Skip main navigation

Business imperatives

The article discusses the critical need for businesses to evidence their integrity, and respond to the environmental and social impacts of fashion.
Design: Alexandru Tunsu. Image: Emmi Hyyppa
© University of the Arts London

We’d like to start this week by getting you to think about the critical need for businesses to evidence their integrity, and respond to the environmental and social impacts of fashion. By this we mean asking businesses to urgently take responsibility for their contribution to damaging the lives of people and the environment.

The Anthropocene is the name given to the newest current geological era, a period in which human activity has been identified as the dominant influence on climate and the environment. Fashion is a significant contributor to pollution, carbon dioxide emissions, climate change, biodiversity loss and rising sea levels, that you will notice are all identified within the eight issues introduced to you in Week 2. To take one example, fashion uses hazardous chemicals for fabric dyeing and garment production that are being released into local water supplies. For communities living near these manufacturing and productions sites, this may be contaminating their only source of water. This is severely damaging to both human and aquatic life. The critical and urgent goal here is for fashion brands to work with their suppliers and help eliminate the use of all toxic chemicals in their products.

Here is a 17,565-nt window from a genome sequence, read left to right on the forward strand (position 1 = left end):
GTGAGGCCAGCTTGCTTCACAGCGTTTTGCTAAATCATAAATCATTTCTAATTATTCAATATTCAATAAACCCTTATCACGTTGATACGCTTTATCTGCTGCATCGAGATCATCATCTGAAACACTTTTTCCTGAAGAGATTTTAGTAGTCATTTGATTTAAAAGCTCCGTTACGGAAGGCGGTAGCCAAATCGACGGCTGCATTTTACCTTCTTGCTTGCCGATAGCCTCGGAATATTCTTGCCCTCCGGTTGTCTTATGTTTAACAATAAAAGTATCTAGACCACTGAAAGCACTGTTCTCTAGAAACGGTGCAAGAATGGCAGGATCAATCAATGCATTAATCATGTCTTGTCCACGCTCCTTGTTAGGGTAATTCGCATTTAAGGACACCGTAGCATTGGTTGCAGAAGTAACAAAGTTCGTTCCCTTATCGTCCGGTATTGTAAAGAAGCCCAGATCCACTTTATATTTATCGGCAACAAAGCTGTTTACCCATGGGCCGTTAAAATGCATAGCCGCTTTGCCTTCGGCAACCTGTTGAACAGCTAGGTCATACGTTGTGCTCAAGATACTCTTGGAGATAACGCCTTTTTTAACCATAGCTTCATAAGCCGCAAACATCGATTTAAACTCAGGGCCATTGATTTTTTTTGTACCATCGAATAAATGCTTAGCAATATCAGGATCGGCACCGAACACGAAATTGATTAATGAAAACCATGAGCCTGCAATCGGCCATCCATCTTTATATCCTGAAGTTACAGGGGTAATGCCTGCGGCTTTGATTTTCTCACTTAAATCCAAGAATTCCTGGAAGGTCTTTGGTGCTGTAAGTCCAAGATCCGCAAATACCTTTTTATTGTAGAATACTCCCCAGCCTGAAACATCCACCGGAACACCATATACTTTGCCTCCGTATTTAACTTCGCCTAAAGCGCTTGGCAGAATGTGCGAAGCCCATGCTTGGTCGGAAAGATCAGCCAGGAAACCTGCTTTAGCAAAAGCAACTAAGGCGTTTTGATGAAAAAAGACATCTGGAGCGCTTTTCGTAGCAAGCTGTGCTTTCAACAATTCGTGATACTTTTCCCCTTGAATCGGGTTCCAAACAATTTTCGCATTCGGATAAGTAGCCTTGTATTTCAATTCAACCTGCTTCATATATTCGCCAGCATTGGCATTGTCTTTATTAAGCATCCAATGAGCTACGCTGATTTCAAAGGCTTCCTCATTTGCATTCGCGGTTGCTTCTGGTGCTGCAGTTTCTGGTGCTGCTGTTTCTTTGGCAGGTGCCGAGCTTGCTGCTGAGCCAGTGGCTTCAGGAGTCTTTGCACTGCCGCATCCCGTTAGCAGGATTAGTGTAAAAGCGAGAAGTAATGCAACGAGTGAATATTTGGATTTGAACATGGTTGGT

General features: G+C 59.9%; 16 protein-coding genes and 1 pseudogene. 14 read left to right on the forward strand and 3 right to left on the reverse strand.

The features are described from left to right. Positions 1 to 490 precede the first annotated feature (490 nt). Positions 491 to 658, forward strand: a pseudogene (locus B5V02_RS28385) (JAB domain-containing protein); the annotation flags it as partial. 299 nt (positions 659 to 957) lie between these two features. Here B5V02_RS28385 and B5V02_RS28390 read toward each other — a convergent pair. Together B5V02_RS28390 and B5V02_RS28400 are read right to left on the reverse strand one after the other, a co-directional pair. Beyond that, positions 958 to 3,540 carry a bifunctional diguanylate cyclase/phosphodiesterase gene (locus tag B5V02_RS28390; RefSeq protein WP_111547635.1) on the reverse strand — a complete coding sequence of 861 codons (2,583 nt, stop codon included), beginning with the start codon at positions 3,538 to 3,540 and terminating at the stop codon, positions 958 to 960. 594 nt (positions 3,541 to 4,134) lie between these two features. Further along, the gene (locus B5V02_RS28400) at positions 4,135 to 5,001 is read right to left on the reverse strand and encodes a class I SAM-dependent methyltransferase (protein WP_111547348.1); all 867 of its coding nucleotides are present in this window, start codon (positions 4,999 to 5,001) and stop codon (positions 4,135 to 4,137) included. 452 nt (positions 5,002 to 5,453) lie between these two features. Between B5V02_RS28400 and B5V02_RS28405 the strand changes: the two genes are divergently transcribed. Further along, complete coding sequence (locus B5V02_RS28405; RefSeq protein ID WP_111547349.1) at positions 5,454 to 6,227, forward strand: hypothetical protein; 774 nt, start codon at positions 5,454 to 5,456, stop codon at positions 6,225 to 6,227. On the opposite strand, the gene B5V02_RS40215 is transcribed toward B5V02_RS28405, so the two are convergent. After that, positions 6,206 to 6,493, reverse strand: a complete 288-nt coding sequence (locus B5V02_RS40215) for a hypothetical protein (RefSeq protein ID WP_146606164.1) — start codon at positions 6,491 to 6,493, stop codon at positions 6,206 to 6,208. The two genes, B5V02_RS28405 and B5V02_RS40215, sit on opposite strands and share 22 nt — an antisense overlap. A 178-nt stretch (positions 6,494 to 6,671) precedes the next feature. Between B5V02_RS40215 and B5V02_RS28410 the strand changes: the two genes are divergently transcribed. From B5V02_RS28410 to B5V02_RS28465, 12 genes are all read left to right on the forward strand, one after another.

Now that you have a good understanding of the eight Issues we have been discussing over the last couple of weeks, let’s dig deeper and explore some examples of the imperatives that businesses need to respond to and answer.

Media imperative: ‘Detox My Fashion’ – The Detox Campaign, Greenpeace (since 2011)

Greenpeace is a non-governmental environmental organization (NGO) working to protect the natural world by creating campaigns for change that have strong influence on business, public opinion, and the law. Their Detox Campaign targets big powerful fashion brands, and puts pressure on them to take bold steps that eliminate all releases of hazardous chemicals. This campaign has worked to push brands into taking action towards creating a toxic-free fashion industry. Greenpeace have created campaign videos that investigate, expose and challenge some of the world’s most popular fashion brands who should be held accountable for their actions.